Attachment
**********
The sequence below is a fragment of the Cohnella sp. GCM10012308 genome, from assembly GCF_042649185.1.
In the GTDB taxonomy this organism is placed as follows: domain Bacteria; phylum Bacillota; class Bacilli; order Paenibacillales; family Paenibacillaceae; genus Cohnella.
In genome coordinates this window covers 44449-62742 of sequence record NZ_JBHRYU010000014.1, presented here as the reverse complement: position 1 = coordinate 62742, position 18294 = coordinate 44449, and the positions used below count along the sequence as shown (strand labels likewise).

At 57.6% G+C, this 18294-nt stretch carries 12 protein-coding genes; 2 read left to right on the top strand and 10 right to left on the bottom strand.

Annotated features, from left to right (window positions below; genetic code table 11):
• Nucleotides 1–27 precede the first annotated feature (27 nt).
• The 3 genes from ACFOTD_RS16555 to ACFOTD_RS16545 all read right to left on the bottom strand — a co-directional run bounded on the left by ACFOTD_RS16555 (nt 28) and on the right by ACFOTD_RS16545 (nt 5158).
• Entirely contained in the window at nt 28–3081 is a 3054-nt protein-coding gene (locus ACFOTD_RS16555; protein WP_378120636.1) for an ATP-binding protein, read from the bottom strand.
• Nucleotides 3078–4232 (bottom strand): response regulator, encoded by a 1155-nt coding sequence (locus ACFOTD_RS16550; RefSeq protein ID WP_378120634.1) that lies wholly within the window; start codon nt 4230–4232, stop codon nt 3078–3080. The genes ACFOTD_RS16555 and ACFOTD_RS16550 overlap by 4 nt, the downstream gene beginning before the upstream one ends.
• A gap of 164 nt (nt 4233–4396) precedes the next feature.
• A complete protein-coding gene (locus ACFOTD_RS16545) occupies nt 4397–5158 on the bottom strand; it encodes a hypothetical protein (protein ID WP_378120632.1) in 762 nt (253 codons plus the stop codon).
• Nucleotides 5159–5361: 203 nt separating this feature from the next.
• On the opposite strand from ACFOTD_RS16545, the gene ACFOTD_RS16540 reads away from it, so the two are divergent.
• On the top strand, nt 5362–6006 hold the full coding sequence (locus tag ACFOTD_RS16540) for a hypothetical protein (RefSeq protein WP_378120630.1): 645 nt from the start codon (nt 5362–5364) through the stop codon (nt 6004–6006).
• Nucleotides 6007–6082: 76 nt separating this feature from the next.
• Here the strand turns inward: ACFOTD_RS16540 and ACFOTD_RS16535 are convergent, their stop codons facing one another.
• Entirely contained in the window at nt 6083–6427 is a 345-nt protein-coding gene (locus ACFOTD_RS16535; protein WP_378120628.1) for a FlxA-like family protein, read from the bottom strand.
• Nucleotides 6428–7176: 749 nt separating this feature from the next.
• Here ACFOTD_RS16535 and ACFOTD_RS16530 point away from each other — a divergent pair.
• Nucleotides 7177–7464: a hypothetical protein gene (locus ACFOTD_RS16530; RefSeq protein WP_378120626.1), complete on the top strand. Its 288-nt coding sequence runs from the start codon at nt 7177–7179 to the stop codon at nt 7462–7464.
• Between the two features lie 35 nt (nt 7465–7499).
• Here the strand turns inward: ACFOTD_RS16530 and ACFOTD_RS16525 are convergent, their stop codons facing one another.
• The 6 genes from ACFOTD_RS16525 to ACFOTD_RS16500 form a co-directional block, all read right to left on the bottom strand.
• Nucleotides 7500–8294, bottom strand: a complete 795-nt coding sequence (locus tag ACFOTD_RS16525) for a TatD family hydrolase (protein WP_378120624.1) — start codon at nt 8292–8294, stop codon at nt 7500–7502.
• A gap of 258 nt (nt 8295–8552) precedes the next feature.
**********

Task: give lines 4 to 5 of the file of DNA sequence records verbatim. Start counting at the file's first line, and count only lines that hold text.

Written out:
At 57.6% G+C, this 18294-nt stretch carries 12 protein-coding genes; 2 read left to right on the top strand and 10 right to left on the bottom strand.

Annotated features, from left to right (window positions below; genetic code table 11):